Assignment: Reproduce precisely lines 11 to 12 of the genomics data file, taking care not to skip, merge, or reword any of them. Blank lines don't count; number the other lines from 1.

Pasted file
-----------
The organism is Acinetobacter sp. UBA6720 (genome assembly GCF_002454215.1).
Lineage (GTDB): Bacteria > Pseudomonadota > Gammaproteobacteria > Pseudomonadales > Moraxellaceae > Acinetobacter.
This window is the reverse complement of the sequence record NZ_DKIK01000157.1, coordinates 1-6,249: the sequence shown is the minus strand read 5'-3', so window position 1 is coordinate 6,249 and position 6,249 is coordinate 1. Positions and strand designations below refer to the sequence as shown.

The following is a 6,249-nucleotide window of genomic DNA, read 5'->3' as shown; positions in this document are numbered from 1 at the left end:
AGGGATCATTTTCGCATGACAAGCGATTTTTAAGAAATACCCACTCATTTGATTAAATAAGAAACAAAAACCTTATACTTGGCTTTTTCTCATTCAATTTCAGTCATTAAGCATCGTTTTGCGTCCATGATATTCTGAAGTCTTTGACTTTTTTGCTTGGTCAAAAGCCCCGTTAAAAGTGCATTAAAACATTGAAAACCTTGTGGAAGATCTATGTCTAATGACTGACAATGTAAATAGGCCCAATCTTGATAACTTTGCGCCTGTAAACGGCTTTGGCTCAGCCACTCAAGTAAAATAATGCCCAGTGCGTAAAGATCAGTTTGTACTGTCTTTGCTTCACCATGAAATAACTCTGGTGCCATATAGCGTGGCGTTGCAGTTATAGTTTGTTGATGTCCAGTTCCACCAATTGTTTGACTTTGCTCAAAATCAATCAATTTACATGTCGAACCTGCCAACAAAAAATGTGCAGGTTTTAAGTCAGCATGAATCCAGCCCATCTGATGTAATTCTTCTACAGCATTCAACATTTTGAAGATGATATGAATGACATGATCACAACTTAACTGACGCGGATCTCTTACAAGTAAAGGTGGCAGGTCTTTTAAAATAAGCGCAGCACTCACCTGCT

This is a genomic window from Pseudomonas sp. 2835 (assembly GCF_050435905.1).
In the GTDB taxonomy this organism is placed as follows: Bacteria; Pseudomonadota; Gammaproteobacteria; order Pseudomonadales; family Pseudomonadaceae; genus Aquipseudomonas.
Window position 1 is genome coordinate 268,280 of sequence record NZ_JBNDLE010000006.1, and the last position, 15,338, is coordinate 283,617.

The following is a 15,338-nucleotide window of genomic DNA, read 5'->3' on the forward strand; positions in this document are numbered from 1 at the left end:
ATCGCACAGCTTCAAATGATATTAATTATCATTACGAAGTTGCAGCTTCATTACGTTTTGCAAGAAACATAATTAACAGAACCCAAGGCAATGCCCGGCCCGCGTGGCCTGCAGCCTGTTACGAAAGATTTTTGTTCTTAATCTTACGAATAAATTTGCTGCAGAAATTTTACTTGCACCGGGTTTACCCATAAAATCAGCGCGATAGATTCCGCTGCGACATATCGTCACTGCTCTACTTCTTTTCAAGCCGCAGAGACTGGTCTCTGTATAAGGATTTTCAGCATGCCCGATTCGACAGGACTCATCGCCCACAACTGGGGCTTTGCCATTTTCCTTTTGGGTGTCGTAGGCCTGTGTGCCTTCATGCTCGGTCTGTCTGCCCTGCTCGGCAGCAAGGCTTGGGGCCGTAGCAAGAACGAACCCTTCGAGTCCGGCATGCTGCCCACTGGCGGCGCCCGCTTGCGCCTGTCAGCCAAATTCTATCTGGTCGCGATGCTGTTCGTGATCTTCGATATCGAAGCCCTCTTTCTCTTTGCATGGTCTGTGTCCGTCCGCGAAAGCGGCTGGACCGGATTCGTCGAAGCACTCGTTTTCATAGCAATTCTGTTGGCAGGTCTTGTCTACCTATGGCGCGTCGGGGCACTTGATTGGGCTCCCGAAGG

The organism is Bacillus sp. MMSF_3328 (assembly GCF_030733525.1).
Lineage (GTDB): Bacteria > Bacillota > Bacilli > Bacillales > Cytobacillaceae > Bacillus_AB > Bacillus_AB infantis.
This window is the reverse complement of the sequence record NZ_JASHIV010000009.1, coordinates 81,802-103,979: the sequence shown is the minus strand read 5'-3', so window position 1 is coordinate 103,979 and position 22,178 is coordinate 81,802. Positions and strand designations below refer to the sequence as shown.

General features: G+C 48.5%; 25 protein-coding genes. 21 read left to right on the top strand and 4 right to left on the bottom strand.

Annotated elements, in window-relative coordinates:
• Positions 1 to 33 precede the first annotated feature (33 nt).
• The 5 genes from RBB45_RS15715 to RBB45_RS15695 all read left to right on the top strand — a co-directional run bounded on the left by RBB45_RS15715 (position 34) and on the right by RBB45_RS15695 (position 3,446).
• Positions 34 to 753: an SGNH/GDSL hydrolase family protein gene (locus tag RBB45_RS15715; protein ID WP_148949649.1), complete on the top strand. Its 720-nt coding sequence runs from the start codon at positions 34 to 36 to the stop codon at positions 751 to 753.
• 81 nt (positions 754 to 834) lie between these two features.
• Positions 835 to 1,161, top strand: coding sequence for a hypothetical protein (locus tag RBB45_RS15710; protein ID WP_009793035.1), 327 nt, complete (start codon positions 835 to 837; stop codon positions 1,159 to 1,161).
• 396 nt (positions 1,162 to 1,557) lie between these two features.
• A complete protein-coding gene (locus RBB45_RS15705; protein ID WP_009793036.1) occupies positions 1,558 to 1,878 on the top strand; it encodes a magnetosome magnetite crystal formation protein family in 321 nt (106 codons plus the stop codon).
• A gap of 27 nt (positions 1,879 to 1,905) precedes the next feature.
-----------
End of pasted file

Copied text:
The organism is Bacillus sp. MMSF_3328 (assembly GCF_030733525.1).
Lineage (GTDB): Bacteria > Bacillota > Bacilli > Bacillales > Cytobacillaceae > Bacillus_AB > Bacillus_AB infantis.